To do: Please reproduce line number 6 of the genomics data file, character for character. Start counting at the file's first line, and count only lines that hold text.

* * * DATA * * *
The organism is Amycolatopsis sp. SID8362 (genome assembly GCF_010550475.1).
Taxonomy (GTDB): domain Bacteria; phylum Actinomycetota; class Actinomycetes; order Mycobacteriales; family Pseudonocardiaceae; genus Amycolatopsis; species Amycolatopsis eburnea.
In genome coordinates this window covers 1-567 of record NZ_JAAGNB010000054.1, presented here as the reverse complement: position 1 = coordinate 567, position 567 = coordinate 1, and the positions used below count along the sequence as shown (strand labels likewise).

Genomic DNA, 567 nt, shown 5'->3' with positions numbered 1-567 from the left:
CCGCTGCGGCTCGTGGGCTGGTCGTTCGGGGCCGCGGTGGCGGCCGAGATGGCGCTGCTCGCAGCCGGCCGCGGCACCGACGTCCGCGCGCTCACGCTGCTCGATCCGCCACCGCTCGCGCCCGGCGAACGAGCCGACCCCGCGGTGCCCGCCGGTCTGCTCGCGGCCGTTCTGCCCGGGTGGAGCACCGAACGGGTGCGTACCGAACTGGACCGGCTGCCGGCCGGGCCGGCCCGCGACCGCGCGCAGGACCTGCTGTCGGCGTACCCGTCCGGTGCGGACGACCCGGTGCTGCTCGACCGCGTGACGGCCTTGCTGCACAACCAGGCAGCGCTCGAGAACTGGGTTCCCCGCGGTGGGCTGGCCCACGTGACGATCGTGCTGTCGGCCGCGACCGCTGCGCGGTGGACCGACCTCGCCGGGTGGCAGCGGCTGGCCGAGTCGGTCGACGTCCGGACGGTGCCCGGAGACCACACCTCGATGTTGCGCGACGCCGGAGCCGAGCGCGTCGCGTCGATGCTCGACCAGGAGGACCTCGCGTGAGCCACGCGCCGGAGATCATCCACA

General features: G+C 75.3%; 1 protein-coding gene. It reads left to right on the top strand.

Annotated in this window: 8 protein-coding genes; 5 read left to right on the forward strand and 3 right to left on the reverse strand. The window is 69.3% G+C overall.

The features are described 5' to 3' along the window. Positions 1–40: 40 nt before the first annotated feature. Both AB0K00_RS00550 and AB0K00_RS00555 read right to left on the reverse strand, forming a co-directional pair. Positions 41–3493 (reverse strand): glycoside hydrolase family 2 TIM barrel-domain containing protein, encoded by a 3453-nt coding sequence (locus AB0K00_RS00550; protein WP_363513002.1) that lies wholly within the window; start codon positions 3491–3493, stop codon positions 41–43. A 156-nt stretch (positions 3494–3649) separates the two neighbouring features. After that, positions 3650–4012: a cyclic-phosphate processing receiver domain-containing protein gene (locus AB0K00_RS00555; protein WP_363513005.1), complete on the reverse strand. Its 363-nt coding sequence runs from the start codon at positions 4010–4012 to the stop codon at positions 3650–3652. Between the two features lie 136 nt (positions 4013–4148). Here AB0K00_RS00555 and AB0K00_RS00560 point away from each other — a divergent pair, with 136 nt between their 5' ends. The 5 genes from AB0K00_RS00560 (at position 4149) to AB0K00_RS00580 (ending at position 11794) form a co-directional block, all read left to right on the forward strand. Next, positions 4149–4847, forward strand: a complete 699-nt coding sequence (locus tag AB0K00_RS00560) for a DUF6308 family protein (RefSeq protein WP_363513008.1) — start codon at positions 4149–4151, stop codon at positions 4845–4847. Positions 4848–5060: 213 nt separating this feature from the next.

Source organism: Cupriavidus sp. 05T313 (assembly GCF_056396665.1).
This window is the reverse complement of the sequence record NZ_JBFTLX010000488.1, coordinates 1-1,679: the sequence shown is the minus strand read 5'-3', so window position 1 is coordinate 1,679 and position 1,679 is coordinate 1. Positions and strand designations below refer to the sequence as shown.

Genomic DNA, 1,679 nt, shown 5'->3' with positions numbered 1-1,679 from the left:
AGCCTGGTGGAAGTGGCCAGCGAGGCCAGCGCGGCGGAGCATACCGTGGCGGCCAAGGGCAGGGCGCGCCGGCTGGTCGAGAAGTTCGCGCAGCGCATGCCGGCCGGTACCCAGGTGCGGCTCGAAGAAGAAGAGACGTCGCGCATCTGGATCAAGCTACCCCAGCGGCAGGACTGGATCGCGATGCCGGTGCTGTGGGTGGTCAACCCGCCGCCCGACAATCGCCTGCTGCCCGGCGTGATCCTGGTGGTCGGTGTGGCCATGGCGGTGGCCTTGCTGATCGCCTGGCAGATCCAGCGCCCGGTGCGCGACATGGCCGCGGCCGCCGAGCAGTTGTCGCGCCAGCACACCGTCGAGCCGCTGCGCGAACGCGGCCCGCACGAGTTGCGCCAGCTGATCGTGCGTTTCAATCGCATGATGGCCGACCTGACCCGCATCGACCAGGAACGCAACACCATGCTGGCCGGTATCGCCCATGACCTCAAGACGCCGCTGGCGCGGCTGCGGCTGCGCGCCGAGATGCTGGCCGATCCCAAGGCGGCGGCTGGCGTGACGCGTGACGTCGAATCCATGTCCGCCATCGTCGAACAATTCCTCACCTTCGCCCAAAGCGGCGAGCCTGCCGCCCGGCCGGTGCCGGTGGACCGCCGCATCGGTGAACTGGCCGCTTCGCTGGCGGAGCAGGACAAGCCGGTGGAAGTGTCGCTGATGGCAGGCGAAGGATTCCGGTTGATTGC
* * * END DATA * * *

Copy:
General features: G+C 75.3%; 1 protein-coding gene. It reads left to right on the top strand.